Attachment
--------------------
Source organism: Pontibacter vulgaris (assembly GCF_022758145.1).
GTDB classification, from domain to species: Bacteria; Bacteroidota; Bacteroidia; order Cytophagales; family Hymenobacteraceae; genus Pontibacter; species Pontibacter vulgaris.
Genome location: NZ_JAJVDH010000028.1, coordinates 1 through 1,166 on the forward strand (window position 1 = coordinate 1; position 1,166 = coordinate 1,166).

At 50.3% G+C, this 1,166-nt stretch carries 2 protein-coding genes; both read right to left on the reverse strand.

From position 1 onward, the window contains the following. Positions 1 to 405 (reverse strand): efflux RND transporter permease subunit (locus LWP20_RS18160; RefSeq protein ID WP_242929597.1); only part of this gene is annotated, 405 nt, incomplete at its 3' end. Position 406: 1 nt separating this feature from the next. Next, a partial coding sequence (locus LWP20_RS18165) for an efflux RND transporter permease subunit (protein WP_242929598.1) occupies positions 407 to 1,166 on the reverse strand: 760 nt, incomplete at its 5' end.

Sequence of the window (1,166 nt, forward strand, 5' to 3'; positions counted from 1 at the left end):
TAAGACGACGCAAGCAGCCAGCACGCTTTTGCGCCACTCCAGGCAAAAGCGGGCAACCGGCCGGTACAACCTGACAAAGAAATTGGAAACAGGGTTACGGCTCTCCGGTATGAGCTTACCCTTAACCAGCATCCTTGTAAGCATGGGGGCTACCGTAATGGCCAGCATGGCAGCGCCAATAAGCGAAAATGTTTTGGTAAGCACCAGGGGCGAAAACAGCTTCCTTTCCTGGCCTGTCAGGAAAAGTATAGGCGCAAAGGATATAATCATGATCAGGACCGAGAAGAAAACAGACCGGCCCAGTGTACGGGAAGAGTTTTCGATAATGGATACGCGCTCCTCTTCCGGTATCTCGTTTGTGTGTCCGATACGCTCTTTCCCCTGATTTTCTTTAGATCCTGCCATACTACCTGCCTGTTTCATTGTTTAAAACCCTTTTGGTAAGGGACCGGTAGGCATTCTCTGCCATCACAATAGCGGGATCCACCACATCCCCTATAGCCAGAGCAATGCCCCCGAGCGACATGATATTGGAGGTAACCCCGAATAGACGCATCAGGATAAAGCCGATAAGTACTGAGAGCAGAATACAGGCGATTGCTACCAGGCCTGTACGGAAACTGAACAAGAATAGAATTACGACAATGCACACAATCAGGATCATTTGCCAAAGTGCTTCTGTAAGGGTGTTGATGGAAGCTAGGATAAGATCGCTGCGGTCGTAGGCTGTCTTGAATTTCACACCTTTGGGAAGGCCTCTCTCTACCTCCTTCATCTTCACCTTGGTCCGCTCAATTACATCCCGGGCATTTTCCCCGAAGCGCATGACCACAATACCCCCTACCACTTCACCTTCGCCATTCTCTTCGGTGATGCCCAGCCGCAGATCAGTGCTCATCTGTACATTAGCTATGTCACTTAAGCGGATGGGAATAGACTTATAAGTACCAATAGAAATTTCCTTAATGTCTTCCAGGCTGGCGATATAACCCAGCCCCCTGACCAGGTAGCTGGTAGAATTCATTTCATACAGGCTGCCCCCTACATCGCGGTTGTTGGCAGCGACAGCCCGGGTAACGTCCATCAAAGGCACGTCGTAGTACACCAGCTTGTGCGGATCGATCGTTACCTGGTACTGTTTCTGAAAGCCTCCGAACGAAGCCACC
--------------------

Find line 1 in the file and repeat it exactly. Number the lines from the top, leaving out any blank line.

Source organism: Pontibacter vulgaris (assembly GCF_022758145.1).